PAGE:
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New documentary profiles superstar Venezuelan conductor

'¡Viva Maestro!' looks to Venezuelan conductor Gustavo Dudamel

The new documentary "¡Viva Maestro!" (opening May 13 at Digital Gym Cinema) serves up a portrait of the Los Angeles Philharmonic’s dynamic music and artistic director Gustavo Dudamel.

Dudamel is a rock star in the classical music world. The Venezuelan conductor has focused much of his energy on working with youth orchestras and symphonies. As the documentary shows, he is adored by young fans who squeal with delight at his arrival and hound him for autographs. As you get to know him in this film, you quickly understand why he elicits such an avid following.

Director Ted Braun filming "¡Viva Maestro!"
Greenwich Entertainment
An undated photo of director Ted Braun filming "¡Viva Maestro!"

Filmmaker Ted Braun looks back to 2017 when political unrest in Venezuela impacted Dudamel’s world and led to the government canceling his international tours. At one point Braun captured a contemplative Dudamel, who had always tried to avoid politics.


"It’s a complex time," Dudamel said in an interview in the film from 2017. "Politically, socially, we have a moment of intolerance and we believe music has power to unite people."

The film highlights Dudamel’s passion for music and its power to transform. It is an inspiring and insightful look at what music means to Dudamel and how he tries to convey that to both an audience and his musicians. The way the charismatic Dudamel talks about conducting and bringing every note to life is riveting and will give even the most unmusical of viewers a new appreciation for how to listen to and maybe more importantly feel the music.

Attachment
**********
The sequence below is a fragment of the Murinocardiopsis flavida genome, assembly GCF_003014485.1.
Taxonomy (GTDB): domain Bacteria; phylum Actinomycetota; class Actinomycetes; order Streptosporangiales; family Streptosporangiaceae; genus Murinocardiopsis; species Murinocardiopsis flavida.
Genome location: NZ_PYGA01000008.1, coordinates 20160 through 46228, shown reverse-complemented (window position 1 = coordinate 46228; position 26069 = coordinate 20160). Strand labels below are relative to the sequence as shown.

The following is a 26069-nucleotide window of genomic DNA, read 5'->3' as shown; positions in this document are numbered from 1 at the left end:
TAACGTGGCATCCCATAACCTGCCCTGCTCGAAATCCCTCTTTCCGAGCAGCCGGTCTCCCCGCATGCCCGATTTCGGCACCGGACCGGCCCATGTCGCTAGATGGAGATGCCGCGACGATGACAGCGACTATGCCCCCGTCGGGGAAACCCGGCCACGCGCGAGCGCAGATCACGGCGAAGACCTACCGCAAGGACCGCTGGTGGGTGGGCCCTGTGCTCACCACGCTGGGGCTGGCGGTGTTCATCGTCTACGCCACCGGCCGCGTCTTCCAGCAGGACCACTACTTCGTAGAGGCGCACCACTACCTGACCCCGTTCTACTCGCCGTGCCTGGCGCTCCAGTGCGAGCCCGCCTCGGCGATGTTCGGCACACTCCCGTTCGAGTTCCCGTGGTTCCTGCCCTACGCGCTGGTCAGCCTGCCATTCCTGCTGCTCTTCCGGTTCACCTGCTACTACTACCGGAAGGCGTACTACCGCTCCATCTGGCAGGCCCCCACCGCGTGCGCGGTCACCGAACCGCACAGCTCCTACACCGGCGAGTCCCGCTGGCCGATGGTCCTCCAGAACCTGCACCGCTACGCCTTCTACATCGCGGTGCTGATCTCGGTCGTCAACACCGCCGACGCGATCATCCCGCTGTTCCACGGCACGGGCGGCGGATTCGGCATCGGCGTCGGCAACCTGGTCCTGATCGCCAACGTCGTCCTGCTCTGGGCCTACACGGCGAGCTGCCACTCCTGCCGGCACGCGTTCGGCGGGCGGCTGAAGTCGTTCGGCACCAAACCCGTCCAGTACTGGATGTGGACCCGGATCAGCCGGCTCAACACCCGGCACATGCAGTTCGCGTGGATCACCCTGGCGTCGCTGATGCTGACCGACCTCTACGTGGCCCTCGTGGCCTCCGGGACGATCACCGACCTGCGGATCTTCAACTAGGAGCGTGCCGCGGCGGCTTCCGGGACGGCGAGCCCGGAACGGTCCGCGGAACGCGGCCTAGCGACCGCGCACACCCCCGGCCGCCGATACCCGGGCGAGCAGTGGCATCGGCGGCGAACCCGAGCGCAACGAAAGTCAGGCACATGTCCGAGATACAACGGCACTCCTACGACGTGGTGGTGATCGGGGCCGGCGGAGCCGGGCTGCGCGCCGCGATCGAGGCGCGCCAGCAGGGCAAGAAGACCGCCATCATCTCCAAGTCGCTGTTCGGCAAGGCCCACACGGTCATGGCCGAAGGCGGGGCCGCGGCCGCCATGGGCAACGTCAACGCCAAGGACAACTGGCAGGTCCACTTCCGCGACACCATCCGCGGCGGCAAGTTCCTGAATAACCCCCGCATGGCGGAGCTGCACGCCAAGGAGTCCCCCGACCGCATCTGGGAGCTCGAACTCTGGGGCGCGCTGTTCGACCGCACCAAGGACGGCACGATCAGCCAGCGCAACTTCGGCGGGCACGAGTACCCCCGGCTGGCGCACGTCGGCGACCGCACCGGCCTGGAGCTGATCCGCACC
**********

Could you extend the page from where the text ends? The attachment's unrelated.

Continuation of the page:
Venezuelan conductor Gustavo Dudamel with young fans in the documentary "¡Viva Maestro!"
Greenwich Entertainment
An undated still of Venezuelan conductor Gustavo Dudamel with young fans in the documentary "¡Viva Maestro!"

I enjoy music but have no understanding of what makes good music or what a conductor does. Dudamel refrains from using technical terms to explain what he does and what he is trying to achieve and instead addresses how the music should make you feel and what a musician needs to do to achieve that. He tells musicians to "take risks" and use "the whole bow" to their instruments to create the feeling of antagonism between the warring families of the Montagues and Capulets in "Romeo and Juliette."

There were moments when I got chills listening to his descriptions followed by the music.

At another point in the film, he demonstrates how he uses his arms and hands while conducting to almost pull the music out of the air. "¡Viva Maestro!" makes Dudamel’s passion for music palpable, as if you can touch every note.


"My role is to keep spreading the message that art, music and culture goes beyond entertainment," Dudamel says in the film. "It heals the community, the soul of the people."

You can experience the exuberant healing power of music through Dudamel and "¡Viva Maestro!" at Digital Gym Cinema starting Saturday. The film will start streaming later in May on Amazon and AppleTV.

I cover arts and culture, from Comic-Con to opera, from pop entertainment to fine art, from zombies to Shakespeare. I am interested in going behind the scenes to explore the creative process; seeing how pop culture reflects social issues; and providing a context for art and entertainment.
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